The goals of this proposal are to define the mechanistic link between obesity, hormone silencing of the tumor suppressor GUCY2C, and colorectal cancer risk;the reversibility of this link;and the utility of oral GUCY2C hormone replacement to mitigate that risk. GUCY2C is the intestinal receptor for the paracrine hormone guanylin in the colorectum, the most commonly lost gene product in sporadic colorectal cancer in mice and humans. GUCY2C regulates intestinal homeostasis, and its silencing by paracrine hormone loss produces epithelial dysfunction characterized by hyperproliferation, increased DNA damage, and reprogramming of cell metabolism, increasing intestinal tumorigenesis. Unexpectedly, preliminary studies revealed that guanylin expression in colon is eliminated by obesity in mice and humans. Guanylin expression appears to be reversibly modulated by ingested calories, rather than by the endocrine, adipokine or inflammatory milieu associated with obesity. These observations suggest a model of cancer risk in which ingested calories contributing to obesity recapitulate established mechanisms underlying sporadic colorectal cancer, by suppressing guanylin expression, silencing the GUCY2C tumor suppressor and disrupting epithelial homeostasis, increasing tumorigenesis. In the present proposal, the first aim will test the hypothesis that obesity induces epithelial dysfunction and tumorigenesis by suppressing guanylin expression and silencing GUCY2C. These studies will establish suppression of guanylin expression as a critical mechanistic link between diet, obesity, and cancer risk.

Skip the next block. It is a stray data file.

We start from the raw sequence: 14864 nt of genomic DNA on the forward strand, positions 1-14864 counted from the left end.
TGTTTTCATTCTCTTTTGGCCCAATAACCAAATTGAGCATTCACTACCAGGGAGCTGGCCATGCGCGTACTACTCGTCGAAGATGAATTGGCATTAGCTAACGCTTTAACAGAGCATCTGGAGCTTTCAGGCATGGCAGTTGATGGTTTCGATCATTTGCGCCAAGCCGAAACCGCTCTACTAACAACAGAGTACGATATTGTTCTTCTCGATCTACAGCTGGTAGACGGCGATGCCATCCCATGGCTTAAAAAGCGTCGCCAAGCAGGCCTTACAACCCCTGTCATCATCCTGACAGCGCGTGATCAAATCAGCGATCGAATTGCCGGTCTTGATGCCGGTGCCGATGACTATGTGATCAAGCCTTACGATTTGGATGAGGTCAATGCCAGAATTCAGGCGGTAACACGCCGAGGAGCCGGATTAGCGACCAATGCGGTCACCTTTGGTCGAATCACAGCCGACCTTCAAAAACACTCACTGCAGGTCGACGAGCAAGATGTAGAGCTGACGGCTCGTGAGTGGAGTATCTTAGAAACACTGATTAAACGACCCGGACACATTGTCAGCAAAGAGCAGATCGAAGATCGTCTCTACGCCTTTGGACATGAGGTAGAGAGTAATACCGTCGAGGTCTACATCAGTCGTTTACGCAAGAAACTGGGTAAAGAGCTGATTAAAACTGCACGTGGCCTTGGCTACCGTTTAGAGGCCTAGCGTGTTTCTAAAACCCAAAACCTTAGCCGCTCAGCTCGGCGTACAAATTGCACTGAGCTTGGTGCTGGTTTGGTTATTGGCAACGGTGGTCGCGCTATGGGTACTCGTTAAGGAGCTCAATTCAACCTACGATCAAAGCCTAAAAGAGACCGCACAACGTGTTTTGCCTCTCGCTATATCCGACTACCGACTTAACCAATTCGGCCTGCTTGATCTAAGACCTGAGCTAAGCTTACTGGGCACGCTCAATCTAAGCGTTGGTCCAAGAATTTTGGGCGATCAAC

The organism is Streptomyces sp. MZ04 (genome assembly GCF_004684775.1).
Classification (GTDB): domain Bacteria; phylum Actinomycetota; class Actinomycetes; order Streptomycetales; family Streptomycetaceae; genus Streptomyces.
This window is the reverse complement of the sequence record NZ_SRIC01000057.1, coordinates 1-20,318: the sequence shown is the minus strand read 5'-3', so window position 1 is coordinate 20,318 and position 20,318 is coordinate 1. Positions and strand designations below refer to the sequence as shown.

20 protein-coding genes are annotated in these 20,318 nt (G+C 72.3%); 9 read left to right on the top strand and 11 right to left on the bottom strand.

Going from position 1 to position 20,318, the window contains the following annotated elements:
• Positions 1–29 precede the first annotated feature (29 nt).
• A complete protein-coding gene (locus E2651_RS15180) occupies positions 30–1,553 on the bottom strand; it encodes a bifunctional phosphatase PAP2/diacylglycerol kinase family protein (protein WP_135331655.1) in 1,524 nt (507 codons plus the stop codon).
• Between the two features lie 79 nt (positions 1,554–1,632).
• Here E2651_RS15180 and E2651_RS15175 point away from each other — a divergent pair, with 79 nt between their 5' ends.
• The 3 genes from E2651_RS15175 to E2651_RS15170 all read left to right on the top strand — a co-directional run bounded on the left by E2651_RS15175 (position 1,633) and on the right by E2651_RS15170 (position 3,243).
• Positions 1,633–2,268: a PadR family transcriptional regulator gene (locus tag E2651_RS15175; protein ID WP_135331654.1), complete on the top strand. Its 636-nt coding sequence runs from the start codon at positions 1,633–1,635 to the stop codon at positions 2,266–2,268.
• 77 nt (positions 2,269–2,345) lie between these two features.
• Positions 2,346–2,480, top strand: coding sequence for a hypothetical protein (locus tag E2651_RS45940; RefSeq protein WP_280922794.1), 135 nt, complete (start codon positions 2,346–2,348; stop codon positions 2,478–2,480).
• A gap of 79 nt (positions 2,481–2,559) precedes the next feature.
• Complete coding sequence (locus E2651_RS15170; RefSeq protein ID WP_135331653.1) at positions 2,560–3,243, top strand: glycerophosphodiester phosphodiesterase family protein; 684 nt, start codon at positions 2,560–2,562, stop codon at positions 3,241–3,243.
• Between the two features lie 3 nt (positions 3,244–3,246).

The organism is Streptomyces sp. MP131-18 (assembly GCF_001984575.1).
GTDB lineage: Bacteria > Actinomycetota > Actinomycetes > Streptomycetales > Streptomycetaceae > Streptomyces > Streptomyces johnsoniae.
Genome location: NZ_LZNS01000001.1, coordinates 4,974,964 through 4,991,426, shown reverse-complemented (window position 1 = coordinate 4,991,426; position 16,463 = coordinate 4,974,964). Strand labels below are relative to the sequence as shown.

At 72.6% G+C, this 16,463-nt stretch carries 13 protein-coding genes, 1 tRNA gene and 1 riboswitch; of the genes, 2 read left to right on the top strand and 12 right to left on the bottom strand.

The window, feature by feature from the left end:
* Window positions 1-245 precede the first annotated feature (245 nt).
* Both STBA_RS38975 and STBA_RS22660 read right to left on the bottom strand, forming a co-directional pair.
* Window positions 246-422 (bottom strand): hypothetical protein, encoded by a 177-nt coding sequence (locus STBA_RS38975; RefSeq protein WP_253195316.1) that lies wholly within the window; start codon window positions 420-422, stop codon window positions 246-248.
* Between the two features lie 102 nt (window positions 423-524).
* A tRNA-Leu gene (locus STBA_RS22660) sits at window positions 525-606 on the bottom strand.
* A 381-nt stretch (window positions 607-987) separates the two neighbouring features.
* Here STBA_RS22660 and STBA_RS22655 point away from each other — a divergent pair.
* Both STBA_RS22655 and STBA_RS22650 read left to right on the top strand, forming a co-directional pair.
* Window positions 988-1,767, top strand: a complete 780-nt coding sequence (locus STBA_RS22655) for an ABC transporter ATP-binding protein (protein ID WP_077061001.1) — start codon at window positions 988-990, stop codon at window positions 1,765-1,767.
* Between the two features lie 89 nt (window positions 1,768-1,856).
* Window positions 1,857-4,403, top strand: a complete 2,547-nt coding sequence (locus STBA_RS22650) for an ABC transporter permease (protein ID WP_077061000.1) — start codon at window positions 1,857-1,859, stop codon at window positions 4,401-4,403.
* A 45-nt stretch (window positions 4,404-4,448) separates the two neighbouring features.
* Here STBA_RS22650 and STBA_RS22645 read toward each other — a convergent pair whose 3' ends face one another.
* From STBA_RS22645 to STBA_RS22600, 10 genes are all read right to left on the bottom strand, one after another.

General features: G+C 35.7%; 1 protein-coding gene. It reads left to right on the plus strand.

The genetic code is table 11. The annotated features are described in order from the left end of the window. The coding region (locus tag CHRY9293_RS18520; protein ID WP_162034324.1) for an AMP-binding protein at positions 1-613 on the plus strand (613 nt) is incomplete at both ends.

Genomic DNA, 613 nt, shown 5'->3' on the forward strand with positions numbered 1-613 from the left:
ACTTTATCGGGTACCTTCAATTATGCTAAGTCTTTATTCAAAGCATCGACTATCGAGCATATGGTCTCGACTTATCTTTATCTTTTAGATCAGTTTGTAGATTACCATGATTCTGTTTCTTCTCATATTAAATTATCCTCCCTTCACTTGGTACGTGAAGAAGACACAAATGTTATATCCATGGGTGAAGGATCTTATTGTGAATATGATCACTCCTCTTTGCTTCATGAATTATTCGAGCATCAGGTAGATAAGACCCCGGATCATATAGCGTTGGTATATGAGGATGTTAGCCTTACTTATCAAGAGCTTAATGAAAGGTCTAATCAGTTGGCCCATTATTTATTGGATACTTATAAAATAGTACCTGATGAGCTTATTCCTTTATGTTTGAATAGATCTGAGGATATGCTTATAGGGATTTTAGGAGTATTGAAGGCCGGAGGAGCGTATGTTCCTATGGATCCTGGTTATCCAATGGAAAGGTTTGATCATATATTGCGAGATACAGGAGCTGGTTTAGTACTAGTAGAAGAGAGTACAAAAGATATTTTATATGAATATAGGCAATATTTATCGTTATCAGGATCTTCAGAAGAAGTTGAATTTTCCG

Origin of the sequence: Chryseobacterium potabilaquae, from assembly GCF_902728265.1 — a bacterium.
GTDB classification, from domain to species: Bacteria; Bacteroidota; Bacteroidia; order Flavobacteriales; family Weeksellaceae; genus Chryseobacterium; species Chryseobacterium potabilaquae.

The second aim will define the contribution of reversible calorie- dependent modulation of guanylin expression to epithelial dysfunction in obesity. These studies will expand the current paradigm of cancer risk beyond obesity and its associated endocrine milieu, to include the role of ingested calories as a reversible risk factor linking obesity and cancer. Finally, the third aim will explore the utility of oral GUCY2C ligand supplementation to prevent obesity-induced epithelial dysfunction and colorectal cancer. These studies will establish the utility of oral GUCY2C ligand replacement as a chemopreventive strategy to mitigate obesity-related cancer risk. Together, these studies will define one concrete mechanism linking obesity to cancer, serving as a bridge between identification of risk factors (obesity, diet, ingested calories) and the molecular biology of cancer development through silencing of the GUCY2C tumor suppressor. Understanding these mechanisms underlying cancer risk posed by obesity will provide new strategies for countering these risks, including calorie restriction and oral hormone replacement. The potential for immediate translation of these results to mitigate colorectal cancer risk in obese patients can be appreciated in the context of the recent regulatory approval of oral GUCY2C ligands to treat constipation.
Colorectal cancer is the second leading cause of cancer death in the U.S., and its incidence has a strong epidemiological link to obesity. Here we explore the relationship between obesity, cancer, and hormones regulating the intestinal tumor suppressor GUCY2C. We propose that obesity increases colorectal cancer risk by suppressing the expression of those hormones and silencing GUCY2C, an effect which can be reversed by dietary calorie restriction or oral GUCY2C hormone replacement therapy.
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